Barbados says goodbye to queen, transforms into republic
Barbados stopped pledging allegiance to Queen Elizabeth II on Tuesday as it shed another vestige of its colonial past and became a republic for the first time in history.
Several leaders and dignitaries, including Prince Charles, attended the ceremony that began late Monday in a popular square where the statue of a well-known British lord was removed last year amid a worldwide push to erase symbols of oppression.
Fireworks peppered the sky at midnight as Barbados officially became a republic, with screens set up across the island so people could watch the event that featured an orchestra with more than 100 steel pan players and numerous artists. It was also broadcast online, prompting a flurry of excited messages from Bajans living in the U.S., Canada, and beyond.
"Happy Independence Day and freedom to all," wrote one viewer.
The drive to become a republic began more than two decades ago and culminated with the island's Parliament electing its first-ever president last month in a two-thirds majority vote. Barbados Governor General Sandra Mason was scheduled to be sworn in before dawn on Tuesday as the island marked its 55th independence from Britain.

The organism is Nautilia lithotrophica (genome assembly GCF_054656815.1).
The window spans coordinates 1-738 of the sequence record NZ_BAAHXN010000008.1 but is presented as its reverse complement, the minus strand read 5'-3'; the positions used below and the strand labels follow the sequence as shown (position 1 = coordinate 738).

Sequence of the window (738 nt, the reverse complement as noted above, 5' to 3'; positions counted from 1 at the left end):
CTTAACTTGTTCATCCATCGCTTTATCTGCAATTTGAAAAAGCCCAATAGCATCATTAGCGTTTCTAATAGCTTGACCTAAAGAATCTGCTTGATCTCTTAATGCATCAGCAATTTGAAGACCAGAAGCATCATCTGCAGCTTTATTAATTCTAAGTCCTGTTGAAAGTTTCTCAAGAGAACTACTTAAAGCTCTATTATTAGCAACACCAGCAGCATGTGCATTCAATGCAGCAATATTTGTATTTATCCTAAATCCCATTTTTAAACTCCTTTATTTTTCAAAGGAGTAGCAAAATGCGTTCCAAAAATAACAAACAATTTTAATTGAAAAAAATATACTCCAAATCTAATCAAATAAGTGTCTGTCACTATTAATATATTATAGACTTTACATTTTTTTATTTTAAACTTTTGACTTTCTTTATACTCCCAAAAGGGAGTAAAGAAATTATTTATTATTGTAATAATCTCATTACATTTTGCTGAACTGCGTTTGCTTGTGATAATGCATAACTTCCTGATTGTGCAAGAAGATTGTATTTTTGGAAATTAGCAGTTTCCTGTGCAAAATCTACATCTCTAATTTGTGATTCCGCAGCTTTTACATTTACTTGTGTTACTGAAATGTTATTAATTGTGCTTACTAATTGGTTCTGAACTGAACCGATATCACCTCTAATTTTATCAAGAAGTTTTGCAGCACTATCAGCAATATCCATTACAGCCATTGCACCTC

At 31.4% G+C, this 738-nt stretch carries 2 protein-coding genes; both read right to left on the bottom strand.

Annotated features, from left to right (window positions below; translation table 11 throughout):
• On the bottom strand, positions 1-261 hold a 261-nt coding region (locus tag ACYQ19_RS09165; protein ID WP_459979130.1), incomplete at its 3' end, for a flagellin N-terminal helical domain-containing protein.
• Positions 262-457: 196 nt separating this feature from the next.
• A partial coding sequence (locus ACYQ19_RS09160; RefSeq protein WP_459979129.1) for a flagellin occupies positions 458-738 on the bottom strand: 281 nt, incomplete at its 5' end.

Mason, 72, is an attorney and judge who also has served as ambassador to Venezuela, Colombia, Chile, and Brazil. She will help Prime Minister Mia Mottley lead the wealthy Caribbean island of more than 300,000 people that is dependent on tourism, manufacturing, and finance.
Barbados did not need permission from the U.K. to become a republic, although the island will remain a member of the Commonwealth Realm. It's an event that the Caribbean has not experienced since the 1970s when Guyana, Dominica, and Trinidad and Tobago became republics.
Barbados became independent from the United Kingdom in November 1966, more than three centuries after English settlers arrived and turned the island into a wealthy sugar colony based on the work of hundreds of thousands of African slaves.
In recent decades, the island has begun distancing itself from its colonial past. In 2005, Barbados dropped the London-based Privy Council and chose the Trinidad-based Caribbean Court of Justice as its final court of appeal. Then in 2008, it proposed a referendum on the issue of becoming a republic, but it was pushed back indefinitely. Last year, Barbados announced plans to stop being a constitutional monarchy and removed a statue of British Vice-Admiral Horatio Nelson from National Heroes Square, the location of the event to celebrate becoming a republic.
He wrote that the terms "royal" and "crown" will no longer be used, so the Royal Barbados Police Force will become the Barbados Police Service, and "crown lands" will become "state lands." "It is the beginning of a new era," he wrote. "Any Barbadian can aspire now to be our Head of State."
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